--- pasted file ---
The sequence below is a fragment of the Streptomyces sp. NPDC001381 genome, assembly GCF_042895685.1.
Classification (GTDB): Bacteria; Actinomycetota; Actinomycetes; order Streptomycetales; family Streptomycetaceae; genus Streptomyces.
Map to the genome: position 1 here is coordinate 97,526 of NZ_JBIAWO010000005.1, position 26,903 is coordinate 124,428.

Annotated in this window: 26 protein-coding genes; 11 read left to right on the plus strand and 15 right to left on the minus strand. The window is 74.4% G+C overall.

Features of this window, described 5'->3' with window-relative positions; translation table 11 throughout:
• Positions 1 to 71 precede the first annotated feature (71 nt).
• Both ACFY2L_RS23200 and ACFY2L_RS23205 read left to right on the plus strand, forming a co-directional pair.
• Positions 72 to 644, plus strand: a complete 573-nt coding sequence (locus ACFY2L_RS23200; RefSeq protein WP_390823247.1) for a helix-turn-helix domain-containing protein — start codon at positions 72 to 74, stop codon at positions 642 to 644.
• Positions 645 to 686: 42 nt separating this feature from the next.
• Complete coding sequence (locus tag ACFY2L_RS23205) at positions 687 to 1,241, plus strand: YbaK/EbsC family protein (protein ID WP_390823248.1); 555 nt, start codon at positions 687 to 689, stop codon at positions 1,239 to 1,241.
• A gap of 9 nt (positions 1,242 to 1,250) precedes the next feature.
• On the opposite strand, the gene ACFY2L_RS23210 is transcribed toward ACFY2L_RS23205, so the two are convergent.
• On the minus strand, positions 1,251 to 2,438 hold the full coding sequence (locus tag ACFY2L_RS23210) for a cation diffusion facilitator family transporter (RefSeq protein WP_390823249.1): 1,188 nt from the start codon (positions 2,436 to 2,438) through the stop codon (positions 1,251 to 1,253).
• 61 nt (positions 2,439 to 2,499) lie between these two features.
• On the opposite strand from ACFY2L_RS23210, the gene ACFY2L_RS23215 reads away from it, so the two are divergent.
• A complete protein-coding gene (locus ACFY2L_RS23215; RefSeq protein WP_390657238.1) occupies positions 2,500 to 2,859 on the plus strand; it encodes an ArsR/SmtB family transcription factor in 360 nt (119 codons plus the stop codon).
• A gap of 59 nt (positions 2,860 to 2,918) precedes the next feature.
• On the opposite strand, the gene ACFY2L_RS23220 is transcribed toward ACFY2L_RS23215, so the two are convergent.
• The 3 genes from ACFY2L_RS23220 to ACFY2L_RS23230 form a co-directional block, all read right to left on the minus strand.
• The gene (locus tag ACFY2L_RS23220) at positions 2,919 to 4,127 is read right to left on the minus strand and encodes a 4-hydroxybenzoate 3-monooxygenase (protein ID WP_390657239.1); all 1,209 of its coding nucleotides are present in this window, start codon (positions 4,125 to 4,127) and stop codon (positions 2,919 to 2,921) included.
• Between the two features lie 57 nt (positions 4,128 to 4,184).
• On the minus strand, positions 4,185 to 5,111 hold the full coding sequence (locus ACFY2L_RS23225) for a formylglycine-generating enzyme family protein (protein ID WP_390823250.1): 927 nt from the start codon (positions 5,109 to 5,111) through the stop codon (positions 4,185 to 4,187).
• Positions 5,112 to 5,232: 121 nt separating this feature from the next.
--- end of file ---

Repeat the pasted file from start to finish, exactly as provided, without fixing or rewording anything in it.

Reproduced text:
The sequence below is a fragment of the Streptomyces sp. NPDC001381 genome, assembly GCF_042895685.1.
Classification (GTDB): Bacteria; Actinomycetota; Actinomycetes; order Streptomycetales; family Streptomycetaceae; genus Streptomyces.
Map to the genome: position 1 here is coordinate 97,526 of NZ_JBIAWO010000005.1, position 26,903 is coordinate 124,428.

Annotated in this window: 26 protein-coding genes; 11 read left to right on the plus strand and 15 right to left on the minus strand. The window is 74.4% G+C overall.

Features of this window, described 5'->3' with window-relative positions; translation table 11 throughout:
• Positions 1 to 71 precede the first annotated feature (71 nt).
• Both ACFY2L_RS23200 and ACFY2L_RS23205 read left to right on the plus strand, forming a co-directional pair.
• Positions 72 to 644, plus strand: a complete 573-nt coding sequence (locus ACFY2L_RS23200; RefSeq protein WP_390823247.1) for a helix-turn-helix domain-containing protein — start codon at positions 72 to 74, stop codon at positions 642 to 644.
• Positions 645 to 686: 42 nt separating this feature from the next.
• Complete coding sequence (locus tag ACFY2L_RS23205) at positions 687 to 1,241, plus strand: YbaK/EbsC family protein (protein ID WP_390823248.1); 555 nt, start codon at positions 687 to 689, stop codon at positions 1,239 to 1,241.
• A gap of 9 nt (positions 1,242 to 1,250) precedes the next feature.
• On the opposite strand, the gene ACFY2L_RS23210 is transcribed toward ACFY2L_RS23205, so the two are convergent.
• On the minus strand, positions 1,251 to 2,438 hold the full coding sequence (locus tag ACFY2L_RS23210) for a cation diffusion facilitator family transporter (RefSeq protein WP_390823249.1): 1,188 nt from the start codon (positions 2,436 to 2,438) through the stop codon (positions 1,251 to 1,253).
• 61 nt (positions 2,439 to 2,499) lie between these two features.
• On the opposite strand from ACFY2L_RS23210, the gene ACFY2L_RS23215 reads away from it, so the two are divergent.
• A complete protein-coding gene (locus ACFY2L_RS23215; RefSeq protein WP_390657238.1) occupies positions 2,500 to 2,859 on the plus strand; it encodes an ArsR/SmtB family transcription factor in 360 nt (119 codons plus the stop codon).
• A gap of 59 nt (positions 2,860 to 2,918) precedes the next feature.
• On the opposite strand, the gene ACFY2L_RS23220 is transcribed toward ACFY2L_RS23215, so the two are convergent.
• The 3 genes from ACFY2L_RS23220 to ACFY2L_RS23230 form a co-directional block, all read right to left on the minus strand.
• The gene (locus tag ACFY2L_RS23220) at positions 2,919 to 4,127 is read right to left on the minus strand and encodes a 4-hydroxybenzoate 3-monooxygenase (protein ID WP_390657239.1); all 1,209 of its coding nucleotides are present in this window, start codon (positions 4,125 to 4,127) and stop codon (positions 2,919 to 2,921) included.
• Between the two features lie 57 nt (positions 4,128 to 4,184).
• On the minus strand, positions 4,185 to 5,111 hold the full coding sequence (locus ACFY2L_RS23225) for a formylglycine-generating enzyme family protein (protein ID WP_390823250.1): 927 nt from the start codon (positions 5,109 to 5,111) through the stop codon (positions 4,185 to 4,187).
• Positions 5,112 to 5,232: 121 nt separating this feature from the next.